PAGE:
German Intelligence Agency Says Iran Seeks to Develop its Nuclear Program

A new cruise missile unveiled by Iran and called martyr Abu Mahdi is seen in an unknown location in Iran in this picture received by Reuters on August 20, 2020. (West Asia News Agency via Reuters)
A new cruise missile unveiled by Iran and called martyr Abu Mahdi is seen in an unknown location in Iran in this picture received by Reuters on August 20, 2020. (West Asia News Agency via Reuters)
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German Intelligence Agency Says Iran Seeks to Develop its Nuclear Program

A new cruise missile unveiled by Iran and called martyr Abu Mahdi is seen in an unknown location in Iran in this picture received by Reuters on August 20, 2020. (West Asia News Agency via Reuters)
A new cruise missile unveiled by Iran and called martyr Abu Mahdi is seen in an unknown location in Iran in this picture received by Reuters on August 20, 2020. (West Asia News Agency via Reuters)

Tehran was seeking to acquire weapons of mass destruction technology and ballistic missile systems in 2019, a German state intelligence agency has confirmed.

Saarland’s Department for the Protection of the Constitution said Iran was one of three foreign counties that had sought to advance its weapons of mass destruction program on German soil.

Several intelligence reports from different states have affirmed Iran’s attempts to purchase components used in the development of nuclear and missile weapons during 2019.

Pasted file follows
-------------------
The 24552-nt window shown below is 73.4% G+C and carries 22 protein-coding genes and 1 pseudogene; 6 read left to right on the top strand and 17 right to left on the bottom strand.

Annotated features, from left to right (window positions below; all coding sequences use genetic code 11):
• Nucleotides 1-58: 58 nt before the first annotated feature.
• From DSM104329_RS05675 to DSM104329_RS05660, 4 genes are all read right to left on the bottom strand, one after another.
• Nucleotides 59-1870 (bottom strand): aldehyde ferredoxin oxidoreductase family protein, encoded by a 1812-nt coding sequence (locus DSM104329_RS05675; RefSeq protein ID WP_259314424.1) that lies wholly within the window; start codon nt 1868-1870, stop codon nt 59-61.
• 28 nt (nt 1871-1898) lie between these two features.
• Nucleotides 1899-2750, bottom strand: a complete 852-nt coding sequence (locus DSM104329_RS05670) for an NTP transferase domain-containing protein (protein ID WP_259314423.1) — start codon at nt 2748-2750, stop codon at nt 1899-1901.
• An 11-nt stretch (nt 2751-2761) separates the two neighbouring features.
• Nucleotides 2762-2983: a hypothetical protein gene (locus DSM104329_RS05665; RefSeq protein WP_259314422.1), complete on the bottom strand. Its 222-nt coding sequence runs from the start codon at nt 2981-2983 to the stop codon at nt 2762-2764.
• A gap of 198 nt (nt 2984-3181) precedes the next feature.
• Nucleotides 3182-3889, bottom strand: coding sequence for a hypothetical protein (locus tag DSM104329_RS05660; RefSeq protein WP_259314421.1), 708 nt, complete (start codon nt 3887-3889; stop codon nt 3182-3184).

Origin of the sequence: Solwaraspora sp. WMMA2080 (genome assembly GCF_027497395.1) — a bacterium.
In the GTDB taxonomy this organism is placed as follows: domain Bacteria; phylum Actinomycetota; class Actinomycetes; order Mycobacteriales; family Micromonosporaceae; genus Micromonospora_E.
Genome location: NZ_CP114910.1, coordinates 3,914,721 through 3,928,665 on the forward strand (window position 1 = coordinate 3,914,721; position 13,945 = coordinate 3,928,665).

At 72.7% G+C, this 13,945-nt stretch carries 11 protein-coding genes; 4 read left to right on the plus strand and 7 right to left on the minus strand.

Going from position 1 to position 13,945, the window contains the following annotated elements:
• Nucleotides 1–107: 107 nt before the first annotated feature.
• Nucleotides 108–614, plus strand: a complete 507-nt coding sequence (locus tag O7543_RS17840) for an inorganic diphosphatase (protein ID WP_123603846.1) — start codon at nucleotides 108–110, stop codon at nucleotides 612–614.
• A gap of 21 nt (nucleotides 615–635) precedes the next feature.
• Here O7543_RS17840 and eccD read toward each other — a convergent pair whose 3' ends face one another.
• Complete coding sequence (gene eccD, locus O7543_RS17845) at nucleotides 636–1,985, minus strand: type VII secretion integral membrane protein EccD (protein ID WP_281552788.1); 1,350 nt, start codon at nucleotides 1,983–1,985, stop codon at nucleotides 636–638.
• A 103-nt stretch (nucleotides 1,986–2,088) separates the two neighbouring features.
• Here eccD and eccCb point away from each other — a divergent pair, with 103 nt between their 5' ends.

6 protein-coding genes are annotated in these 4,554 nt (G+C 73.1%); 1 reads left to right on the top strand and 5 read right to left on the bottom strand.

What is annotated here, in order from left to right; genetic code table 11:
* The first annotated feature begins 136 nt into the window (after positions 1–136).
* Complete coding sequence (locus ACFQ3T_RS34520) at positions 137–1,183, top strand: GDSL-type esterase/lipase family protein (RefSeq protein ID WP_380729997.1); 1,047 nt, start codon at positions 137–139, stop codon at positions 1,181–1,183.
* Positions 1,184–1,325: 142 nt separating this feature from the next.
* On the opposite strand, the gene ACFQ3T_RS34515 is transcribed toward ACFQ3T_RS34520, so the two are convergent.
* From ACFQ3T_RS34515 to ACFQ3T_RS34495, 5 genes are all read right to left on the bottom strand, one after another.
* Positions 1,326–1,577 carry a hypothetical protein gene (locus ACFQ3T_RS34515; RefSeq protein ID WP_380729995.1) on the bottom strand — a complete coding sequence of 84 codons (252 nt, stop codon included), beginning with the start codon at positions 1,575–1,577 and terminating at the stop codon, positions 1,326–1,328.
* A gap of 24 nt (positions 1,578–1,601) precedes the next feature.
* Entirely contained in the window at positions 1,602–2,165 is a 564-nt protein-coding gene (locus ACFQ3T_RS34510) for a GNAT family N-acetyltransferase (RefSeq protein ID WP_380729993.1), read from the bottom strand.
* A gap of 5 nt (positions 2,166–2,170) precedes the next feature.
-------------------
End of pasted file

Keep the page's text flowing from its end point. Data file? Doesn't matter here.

Each of the 16 German federal states has its own domestic intelligence services, which issues an annual report documenting threats to the state’s democratic system.

For instance, a 181-page report by Baden-Wurttemberg's state intelligence agency stated that “countries like Iran, Pakistan and North Korea are making efforts to optimize corresponding technology.”

“They aim to complete their arsenals, improve range, applicability and effectiveness of their weapons and develop new systems,” the report noted.

Also, a report on the proliferation of atomic, biological and chemical weapons from Baden-Wurttemberg's state intelligence agency revealed how these countries continue to make illegal procurement efforts in Germany to perfect the range, deployability and impact of their weapons.

Previous reports by other state-level domestic intelligence agencies working within Germany’s federal system have, in recent years, reported that Iran has used its spy networks to advance its nuclear weapons program.

The Jerusalem Post reviewed the 112-page intelligence report, which was released last week and dubbed “Overview of the situation,” addressing security threats faced in 2019 by the small west-German state Saarland.

“Iran, Pakistan and to a lesser extent Syria, made efforts to procure goods and know-how for the further development of weapons of mass destruction and their delivery systems,” wrote Saarland’s intelligence officials, in an indication to the capability to launch missiles.

The US and many Gulf nations believe that the Iranian regime has been seeking for many years now to develop nuclear weapons.

The Post contacted the Saarland domestic intelligence agency regarding the nature of the illicit proliferation material that Iran sought in 2019.

Katrin Thomas, the spokeswoman for the domestic intelligence agency, replied by an email on Friday that “the Protection of the Constitution in Saarland does not pass on any information on the activities of groups or individuals.”

According to the report, the intelligence services of these countries are present with varying staffing levels “at the respective official and semi-official representations in Germany and maintain so-called legal residencies there.”



North Korean Official Criticizes US for Expanding Support for Ukraine